Tuesday, January 31

Visceral, yes, but...

"Sometimes you're so beautiful it just gags me."

- Tony Kirby to Alice Sycamore in You Can't Take it With You (1938)

Sunday, January 29

And another thing to blame on the brain

Like everyone who has an inferiority complex about comprehending the science of our times, I'm fascinated by the drumbeat of insights - of varying significance - about what happens in the brain. Two recent articles in the New York Times have me reflecting on what to pay attention to when writing stories.

Recently, a study showed that we don't want to know, and that we fight against knowing, facts that contradict our closely held opinions. A Shocker: Partisan Thought is Unconscious tells how political partisan thinking "is often predominantly emotional." The rational brain was quiet - dark on the MRI - when confronted with facts the listeners didn't like. It reminds me of a friend who couldn't remember that Miles (Paul Giamatti) in Sideways was pathetically flawed. There was, if nothing else, his stealing money from his mother. "Oh, I forgot about that," she said. Once he's redeemed himself and reached out for love, he's transformed from pathetic creep. Which is another way of saying that my friend had forgiven him, forgetting the facts that no longer apply.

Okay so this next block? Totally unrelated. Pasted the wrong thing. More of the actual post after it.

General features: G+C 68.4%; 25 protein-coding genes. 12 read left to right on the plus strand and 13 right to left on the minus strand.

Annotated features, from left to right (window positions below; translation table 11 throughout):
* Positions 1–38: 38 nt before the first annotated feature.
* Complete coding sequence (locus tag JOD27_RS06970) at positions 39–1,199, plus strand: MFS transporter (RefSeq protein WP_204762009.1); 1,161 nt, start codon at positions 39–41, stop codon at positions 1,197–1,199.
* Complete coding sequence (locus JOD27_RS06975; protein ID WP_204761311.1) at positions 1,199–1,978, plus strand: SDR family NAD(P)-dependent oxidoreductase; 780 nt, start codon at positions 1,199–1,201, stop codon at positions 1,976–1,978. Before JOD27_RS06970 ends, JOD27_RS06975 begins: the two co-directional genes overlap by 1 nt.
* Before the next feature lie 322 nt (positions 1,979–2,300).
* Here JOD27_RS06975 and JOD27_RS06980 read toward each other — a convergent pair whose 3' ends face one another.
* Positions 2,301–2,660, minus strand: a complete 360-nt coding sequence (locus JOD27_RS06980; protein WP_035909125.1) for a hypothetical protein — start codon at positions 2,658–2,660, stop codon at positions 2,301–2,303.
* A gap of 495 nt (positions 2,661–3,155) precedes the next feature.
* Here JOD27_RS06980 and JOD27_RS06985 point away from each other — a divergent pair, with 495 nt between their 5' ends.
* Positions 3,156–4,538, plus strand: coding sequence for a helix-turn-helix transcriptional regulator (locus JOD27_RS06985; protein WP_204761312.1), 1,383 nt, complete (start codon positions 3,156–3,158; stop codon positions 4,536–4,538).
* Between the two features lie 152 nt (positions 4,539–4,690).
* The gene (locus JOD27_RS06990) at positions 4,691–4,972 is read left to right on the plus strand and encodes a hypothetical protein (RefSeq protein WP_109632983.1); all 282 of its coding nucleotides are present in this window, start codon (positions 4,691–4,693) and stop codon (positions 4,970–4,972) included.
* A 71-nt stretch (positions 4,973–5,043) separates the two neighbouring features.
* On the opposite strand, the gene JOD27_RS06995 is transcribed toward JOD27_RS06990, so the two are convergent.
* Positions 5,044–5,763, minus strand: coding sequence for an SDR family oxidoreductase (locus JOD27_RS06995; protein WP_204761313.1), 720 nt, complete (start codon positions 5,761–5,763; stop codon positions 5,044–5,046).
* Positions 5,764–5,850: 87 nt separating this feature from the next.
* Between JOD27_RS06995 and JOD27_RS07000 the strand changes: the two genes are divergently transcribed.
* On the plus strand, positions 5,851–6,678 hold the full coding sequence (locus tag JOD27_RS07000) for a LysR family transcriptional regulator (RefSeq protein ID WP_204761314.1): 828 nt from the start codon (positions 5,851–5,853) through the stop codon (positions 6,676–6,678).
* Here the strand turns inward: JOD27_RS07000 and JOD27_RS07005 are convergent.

In other words, it doesn't matter much what they say. It matters what they do. Once we fall for a character, we're going to sort what we don't want to believe and follow our emotions.

Yes, they're telling you how you feel

Mirror neurons, that is. These are a relatively new function of particular neurons and related complex structures that may explain why movies have the power to move us as few other art forms do. Empathy, it turns out, is not just an unconscious emotional capacity, it's built into our cells and molecules.

In a story in the New York Times, Sandra Blakeslee reports that recent research shows mirror neurons may account for such things as recognizing behavior and anticipating what happens next, and social emotions - shame, rejection, loss - which register directly in viewers who see others suffer such emotions.

And get this:
"The human brain has multiple mirror neuron systems that specialize in carrying out and understanding not just the actions of others, but their intentions, the social meaning of the behavior and their emotions."
"Mirror neurons allow us to grasp the mind of others through...direct simulation, by feeling...."

We feel what others feel, apparently, for the long-term survival and growth of the species. So folks, what we're handling when we write stories is the power to touch the spark and tinder of the thing we have in common, beneath all our differences. It's why we hate the feeling of being manipulated by stories, but cry anyway. It's why we back movies that come at us like an emotional tracheotomy going for the throat. And it's why we love the success of a great movie that's true. Not just the correct facts, but true feelings, telling us exactly our mirror neurons tell us with the power to keeping us alive and thriving.